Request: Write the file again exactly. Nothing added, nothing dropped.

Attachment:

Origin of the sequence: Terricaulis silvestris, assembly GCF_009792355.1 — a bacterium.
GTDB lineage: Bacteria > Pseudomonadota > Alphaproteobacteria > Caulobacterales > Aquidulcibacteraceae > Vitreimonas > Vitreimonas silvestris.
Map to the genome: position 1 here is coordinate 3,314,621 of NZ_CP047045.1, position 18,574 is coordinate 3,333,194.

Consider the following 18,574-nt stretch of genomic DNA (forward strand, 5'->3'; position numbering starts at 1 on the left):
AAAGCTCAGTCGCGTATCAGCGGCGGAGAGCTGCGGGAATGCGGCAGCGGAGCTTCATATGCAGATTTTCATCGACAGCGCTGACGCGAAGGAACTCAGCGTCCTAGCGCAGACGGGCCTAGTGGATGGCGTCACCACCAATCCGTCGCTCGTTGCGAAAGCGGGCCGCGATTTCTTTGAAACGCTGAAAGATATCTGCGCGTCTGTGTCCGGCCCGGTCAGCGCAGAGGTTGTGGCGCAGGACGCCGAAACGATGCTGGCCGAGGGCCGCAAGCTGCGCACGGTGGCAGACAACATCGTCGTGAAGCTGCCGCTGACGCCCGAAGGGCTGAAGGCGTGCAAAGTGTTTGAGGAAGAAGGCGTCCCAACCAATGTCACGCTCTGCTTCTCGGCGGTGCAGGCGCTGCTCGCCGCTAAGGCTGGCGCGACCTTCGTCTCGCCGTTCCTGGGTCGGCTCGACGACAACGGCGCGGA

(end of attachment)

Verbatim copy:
Origin of the sequence: Terricaulis silvestris, assembly GCF_009792355.1 — a bacterium.
GTDB lineage: Bacteria > Pseudomonadota > Alphaproteobacteria > Caulobacterales > Aquidulcibacteraceae > Vitreimonas > Vitreimonas silvestris.
Map to the genome: position 1 here is coordinate 3,314,621 of NZ_CP047045.1, position 18,574 is coordinate 3,333,194.

Consider the following 18,574-nt stretch of genomic DNA (forward strand, 5'->3'; position numbering starts at 1 on the left):
AAAGCTCAGTCGCGTATCAGCGGCGGAGAGCTGCGGGAATGCGGCAGCGGAGCTTCATATGCAGATTTTCATCGACAGCGCTGACGCGAAGGAACTCAGCGTCCTAGCGCAGACGGGCCTAGTGGATGGCGTCACCACCAATCCGTCGCTCGTTGCGAAAGCGGGCCGCGATTTCTTTGAAACGCTGAAAGATATCTGCGCGTCTGTGTCCGGCCCGGTCAGCGCAGAGGTTGTGGCGCAGGACGCCGAAACGATGCTGGCCGAGGGCCGCAAGCTGCGCACGGTGGCAGACAACATCGTCGTGAAGCTGCCGCTGACGCCCGAAGGGCTGAAGGCGTGCAAAGTGTTTGAGGAAGAAGGCGTCCCAACCAATGTCACGCTCTGCTTCTCGGCGGTGCAGGCGCTGCTCGCCGCTAAGGCTGGCGCGACCTTCGTCTCGCCGTTCCTGGGTCGGCTCGACGACAACGGCGCGGA